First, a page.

Skip to main content

Regional campus leaders from Utah State hear concerns about advising process

By Lauren Bennett | March 27, 2017

When Utah State University-Brigham City student Kyle Dority was unsure about whether he’d done everything necessary to keep his financial aid package, he did what school leaders suggest: He reached out to an adviser.

Dority said he was relieved to hear the adviser tell him that “it would be fine.”

It wasn’t.

Dority, who ended up losing the financial aid he was asking about, called the situation “frustrating.” And he’s not alone. USU-Brigham City’s dean, Tom Lee, said he’s heard from several students who have complained about advising.

“I always hate to hear that, but sometimes it happens,” Lee said. “Advising almost always comes up if you talk to students.”

Lee said he’s hoping events like the campus’ first “Dinner with the Dean,” which was held earlier this month, will create an open space for communication between students and faculty, offering the information needed to make changes to problems, such as those he’s hearing about with the advising process.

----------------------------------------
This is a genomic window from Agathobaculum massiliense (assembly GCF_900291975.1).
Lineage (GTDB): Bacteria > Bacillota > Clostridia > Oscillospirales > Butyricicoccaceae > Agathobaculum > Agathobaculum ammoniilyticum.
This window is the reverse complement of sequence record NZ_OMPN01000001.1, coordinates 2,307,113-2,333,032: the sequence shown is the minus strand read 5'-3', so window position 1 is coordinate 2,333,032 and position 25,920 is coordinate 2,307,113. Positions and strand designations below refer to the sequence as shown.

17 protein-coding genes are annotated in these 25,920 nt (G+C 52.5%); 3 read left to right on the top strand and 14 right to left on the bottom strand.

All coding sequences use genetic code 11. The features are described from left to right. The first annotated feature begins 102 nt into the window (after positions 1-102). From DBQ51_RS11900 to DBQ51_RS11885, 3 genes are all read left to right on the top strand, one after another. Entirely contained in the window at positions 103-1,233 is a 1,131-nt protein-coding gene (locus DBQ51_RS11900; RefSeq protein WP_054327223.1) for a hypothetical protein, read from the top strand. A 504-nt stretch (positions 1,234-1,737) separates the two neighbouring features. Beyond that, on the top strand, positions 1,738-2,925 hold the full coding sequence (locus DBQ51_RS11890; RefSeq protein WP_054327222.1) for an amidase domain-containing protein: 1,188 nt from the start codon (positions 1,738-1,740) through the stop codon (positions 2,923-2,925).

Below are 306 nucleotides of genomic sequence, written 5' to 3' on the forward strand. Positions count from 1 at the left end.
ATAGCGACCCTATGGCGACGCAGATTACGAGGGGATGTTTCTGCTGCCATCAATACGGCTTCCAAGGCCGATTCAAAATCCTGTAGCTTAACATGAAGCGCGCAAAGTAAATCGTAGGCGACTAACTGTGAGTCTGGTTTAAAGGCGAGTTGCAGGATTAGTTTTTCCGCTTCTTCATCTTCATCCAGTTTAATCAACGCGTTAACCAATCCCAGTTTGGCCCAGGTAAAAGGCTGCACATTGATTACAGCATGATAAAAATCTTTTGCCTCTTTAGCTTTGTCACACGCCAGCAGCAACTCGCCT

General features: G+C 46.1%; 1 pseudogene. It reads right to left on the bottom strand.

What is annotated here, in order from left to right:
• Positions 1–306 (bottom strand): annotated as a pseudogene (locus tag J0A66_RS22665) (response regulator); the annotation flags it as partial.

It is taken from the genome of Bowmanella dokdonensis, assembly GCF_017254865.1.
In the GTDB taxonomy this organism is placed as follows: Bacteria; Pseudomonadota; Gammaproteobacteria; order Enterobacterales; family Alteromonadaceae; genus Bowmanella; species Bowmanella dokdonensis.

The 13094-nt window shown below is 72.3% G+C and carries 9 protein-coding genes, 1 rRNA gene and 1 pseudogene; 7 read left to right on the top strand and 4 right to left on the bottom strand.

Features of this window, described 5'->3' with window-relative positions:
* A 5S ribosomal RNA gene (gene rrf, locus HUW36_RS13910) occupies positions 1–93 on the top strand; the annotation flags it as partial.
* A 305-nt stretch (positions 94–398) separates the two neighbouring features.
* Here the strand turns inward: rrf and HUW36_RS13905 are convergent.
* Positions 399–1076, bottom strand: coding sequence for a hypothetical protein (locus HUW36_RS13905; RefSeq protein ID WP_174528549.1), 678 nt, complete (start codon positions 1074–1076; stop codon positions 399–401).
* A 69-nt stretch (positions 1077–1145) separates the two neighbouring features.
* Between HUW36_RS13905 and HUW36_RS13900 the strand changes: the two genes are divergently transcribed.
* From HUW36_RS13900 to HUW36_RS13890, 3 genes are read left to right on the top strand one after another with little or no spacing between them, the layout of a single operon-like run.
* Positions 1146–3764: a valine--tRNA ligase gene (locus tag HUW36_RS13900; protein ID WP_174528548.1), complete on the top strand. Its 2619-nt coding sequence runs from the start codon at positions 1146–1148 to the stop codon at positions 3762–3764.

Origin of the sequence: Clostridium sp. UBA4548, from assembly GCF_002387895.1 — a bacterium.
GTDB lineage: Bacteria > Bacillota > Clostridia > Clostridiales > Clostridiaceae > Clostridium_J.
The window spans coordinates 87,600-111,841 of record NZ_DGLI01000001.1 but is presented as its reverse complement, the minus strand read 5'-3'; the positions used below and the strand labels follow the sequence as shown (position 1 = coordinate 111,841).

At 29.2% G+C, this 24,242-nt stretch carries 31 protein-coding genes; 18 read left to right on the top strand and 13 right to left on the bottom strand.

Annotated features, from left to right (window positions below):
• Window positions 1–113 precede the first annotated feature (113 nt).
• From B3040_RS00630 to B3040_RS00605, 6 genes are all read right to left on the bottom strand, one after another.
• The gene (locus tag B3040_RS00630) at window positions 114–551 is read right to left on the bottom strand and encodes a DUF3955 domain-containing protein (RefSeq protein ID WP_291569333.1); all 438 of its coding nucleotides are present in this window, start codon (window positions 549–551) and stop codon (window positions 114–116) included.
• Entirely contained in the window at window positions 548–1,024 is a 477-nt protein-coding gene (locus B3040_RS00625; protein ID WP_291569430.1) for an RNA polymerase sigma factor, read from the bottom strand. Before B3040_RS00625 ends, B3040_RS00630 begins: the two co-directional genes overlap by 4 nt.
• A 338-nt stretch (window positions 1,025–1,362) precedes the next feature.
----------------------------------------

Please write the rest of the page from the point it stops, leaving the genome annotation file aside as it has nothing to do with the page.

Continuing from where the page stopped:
There are generally only one or two advisers who are physically located at Utah State’s regional campuses; the rest of the advising comes from the school’s main campus in Logan. Making matters more difficult for many regional students, the advisers located on-site are intended for general advising and typically specialize in only one or two specific majors.

“They can’t be experts in everything,” Lee said. “They’re not supposed to try and advise once it gets into the major and major requirements to make sure they don’t give misinformation.”

They are available for all students to utilize regarding general advice about the university requirements – but not to advise about students’ majors that fall outside their approved area of specialty.

For advice concerning specific departments, students must reach out to advisers on the Logan campus in their respective majors. Regional campus advisers are also encouraged to coordinate with the major advisers, Lee said.

But long-distance communication with advisers in Logan can be rife with challenges too. Dority, for instance, said it was a Logan-based adviser who told him not to worry about his financial aid status.

Lee said regional students can have trouble getting ahold of the Logan advisers and can feel ignored. He wants to see more students take advantage of the faculty members who are on their campuses.

“One thing most students don’t realize is that faculty would love for them to come in and meet with them,” he said.

In the meantime, he said, he wants students to know their concerns have not been ignored.

“It is something the university is committed to doing well,” he said, “and I think a lot of great things have happened and are in the works for the university as a whole.”